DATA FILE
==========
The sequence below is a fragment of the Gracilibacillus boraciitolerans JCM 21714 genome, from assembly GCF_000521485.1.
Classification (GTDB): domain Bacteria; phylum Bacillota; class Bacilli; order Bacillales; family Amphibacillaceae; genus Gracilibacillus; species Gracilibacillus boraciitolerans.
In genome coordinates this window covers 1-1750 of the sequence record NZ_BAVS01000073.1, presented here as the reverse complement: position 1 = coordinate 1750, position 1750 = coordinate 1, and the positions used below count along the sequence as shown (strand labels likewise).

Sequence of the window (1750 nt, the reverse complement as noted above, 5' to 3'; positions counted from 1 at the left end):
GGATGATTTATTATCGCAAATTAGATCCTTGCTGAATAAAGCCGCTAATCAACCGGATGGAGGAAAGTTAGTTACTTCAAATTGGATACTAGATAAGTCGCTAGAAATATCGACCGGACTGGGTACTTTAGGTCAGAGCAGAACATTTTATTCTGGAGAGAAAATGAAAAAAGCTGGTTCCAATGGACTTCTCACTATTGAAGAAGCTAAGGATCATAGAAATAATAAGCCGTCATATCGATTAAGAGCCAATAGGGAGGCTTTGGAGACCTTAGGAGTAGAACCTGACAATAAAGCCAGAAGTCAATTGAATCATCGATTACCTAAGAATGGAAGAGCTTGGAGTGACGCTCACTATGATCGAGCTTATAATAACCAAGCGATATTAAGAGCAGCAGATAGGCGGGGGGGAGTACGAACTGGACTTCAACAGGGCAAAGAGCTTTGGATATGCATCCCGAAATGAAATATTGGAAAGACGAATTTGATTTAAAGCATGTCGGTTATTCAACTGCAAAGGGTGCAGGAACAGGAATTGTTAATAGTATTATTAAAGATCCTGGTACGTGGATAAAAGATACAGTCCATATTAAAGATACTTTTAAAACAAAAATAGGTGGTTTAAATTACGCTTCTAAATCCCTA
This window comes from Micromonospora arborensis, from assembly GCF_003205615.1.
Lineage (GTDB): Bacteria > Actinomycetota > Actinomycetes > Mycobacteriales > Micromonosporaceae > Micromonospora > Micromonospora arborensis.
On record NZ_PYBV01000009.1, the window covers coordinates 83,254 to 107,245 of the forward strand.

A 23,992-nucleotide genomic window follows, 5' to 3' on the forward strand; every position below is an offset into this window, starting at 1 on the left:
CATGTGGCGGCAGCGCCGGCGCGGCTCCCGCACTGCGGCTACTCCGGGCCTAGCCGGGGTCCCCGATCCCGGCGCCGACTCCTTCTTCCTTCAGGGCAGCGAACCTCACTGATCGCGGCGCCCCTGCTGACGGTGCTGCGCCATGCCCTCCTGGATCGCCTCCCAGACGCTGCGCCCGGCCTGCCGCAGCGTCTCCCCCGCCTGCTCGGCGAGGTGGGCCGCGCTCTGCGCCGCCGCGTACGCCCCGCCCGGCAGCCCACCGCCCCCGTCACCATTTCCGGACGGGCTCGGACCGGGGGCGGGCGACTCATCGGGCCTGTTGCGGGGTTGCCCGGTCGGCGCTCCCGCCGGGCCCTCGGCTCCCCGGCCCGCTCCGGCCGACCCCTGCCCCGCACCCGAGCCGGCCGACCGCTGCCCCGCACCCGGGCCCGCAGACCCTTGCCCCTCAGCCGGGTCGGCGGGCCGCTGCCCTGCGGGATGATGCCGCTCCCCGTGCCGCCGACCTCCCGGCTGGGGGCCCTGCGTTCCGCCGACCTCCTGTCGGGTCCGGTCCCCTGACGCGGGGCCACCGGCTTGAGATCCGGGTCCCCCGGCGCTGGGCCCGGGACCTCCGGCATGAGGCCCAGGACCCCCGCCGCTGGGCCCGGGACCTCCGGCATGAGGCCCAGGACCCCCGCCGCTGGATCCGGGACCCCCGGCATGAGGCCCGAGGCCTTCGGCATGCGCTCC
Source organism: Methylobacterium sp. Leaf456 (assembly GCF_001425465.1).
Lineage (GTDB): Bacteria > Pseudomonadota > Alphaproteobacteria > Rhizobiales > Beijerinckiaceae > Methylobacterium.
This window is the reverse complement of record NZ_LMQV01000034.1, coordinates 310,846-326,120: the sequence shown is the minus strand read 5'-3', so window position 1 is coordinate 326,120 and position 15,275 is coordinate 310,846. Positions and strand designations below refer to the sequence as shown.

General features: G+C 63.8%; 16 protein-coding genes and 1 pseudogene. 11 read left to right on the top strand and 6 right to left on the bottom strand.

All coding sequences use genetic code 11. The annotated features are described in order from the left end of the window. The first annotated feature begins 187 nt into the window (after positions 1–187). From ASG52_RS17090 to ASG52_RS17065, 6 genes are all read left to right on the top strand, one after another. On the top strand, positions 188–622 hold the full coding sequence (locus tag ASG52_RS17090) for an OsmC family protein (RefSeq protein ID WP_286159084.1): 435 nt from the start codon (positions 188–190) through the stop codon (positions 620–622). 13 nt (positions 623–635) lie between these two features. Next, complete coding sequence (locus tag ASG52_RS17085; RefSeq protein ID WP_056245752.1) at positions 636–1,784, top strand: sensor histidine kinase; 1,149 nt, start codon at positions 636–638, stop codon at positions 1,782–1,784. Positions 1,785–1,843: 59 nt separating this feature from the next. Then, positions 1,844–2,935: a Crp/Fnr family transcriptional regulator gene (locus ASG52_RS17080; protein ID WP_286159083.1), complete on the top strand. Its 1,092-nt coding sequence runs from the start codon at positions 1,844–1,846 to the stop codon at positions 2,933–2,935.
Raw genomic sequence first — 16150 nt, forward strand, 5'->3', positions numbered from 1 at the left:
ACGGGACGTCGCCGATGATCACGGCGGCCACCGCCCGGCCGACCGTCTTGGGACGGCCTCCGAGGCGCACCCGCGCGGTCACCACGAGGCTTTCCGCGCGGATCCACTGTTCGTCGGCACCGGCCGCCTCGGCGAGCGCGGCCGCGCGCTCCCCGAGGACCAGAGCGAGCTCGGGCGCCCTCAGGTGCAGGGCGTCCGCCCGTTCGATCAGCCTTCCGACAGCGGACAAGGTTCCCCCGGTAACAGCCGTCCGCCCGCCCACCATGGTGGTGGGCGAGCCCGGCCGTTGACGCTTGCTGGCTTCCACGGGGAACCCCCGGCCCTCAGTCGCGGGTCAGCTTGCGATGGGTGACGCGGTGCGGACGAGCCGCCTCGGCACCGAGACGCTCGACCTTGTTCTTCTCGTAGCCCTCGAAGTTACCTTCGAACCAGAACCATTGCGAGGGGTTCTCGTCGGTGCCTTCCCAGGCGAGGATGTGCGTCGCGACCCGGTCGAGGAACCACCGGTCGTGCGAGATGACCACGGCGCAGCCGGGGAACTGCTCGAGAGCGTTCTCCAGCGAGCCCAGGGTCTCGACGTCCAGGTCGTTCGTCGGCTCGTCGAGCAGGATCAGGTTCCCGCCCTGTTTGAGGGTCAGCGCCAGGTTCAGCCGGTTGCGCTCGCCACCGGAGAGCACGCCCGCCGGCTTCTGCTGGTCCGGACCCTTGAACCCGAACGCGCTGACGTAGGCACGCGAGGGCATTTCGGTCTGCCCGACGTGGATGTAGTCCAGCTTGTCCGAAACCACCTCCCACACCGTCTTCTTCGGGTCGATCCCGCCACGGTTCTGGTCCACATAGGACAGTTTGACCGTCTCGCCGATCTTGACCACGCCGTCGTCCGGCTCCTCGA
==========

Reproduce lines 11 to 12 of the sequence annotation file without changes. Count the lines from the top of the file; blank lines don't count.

Source organism: Methylobacterium sp. Leaf456 (assembly GCF_001425465.1).
Lineage (GTDB): Bacteria > Pseudomonadota > Alphaproteobacteria > Rhizobiales > Beijerinckiaceae > Methylobacterium.